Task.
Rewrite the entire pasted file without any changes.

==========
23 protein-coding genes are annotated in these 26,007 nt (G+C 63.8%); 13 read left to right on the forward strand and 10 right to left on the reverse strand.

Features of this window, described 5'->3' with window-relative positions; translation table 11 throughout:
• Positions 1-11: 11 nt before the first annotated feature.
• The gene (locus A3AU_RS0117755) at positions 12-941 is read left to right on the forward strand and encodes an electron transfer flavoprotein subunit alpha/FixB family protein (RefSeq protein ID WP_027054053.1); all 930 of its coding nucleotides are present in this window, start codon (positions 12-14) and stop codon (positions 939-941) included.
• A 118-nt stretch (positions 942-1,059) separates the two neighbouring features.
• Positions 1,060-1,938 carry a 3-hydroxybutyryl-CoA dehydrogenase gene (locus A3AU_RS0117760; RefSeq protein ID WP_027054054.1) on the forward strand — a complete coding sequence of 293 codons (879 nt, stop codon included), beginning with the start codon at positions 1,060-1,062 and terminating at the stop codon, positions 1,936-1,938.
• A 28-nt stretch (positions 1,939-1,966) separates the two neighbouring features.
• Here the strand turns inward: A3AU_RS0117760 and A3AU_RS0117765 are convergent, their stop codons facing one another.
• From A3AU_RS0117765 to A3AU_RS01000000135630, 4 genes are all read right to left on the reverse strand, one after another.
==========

23 protein-coding genes are annotated in these 26,007 nt (G+C 63.8%); 13 read left to right on the forward strand and 10 right to left on the reverse strand.

Features of this window, described 5'->3' with window-relative positions; translation table 11 throughout:
• Positions 1-11: 11 nt before the first annotated feature.
• The gene (locus A3AU_RS0117755) at positions 12-941 is read left to right on the forward strand and encodes an electron transfer flavoprotein subunit alpha/FixB family protein (RefSeq protein ID WP_027054053.1); all 930 of its coding nucleotides are present in this window, start codon (positions 12-14) and stop codon (positions 939-941) included.
• A 118-nt stretch (positions 942-1,059) separates the two neighbouring features.
• Positions 1,060-1,938 carry a 3-hydroxybutyryl-CoA dehydrogenase gene (locus A3AU_RS0117760; RefSeq protein ID WP_027054054.1) on the forward strand — a complete coding sequence of 293 codons (879 nt, stop codon included), beginning with the start codon at positions 1,060-1,062 and terminating at the stop codon, positions 1,936-1,938.
• A 28-nt stretch (positions 1,939-1,966) separates the two neighbouring features.
• Here the strand turns inward: A3AU_RS0117760 and A3AU_RS0117765 are convergent, their stop codons facing one another.
• From A3AU_RS0117765 to A3AU_RS01000000135630, 4 genes are all read right to left on the reverse strand, one after another.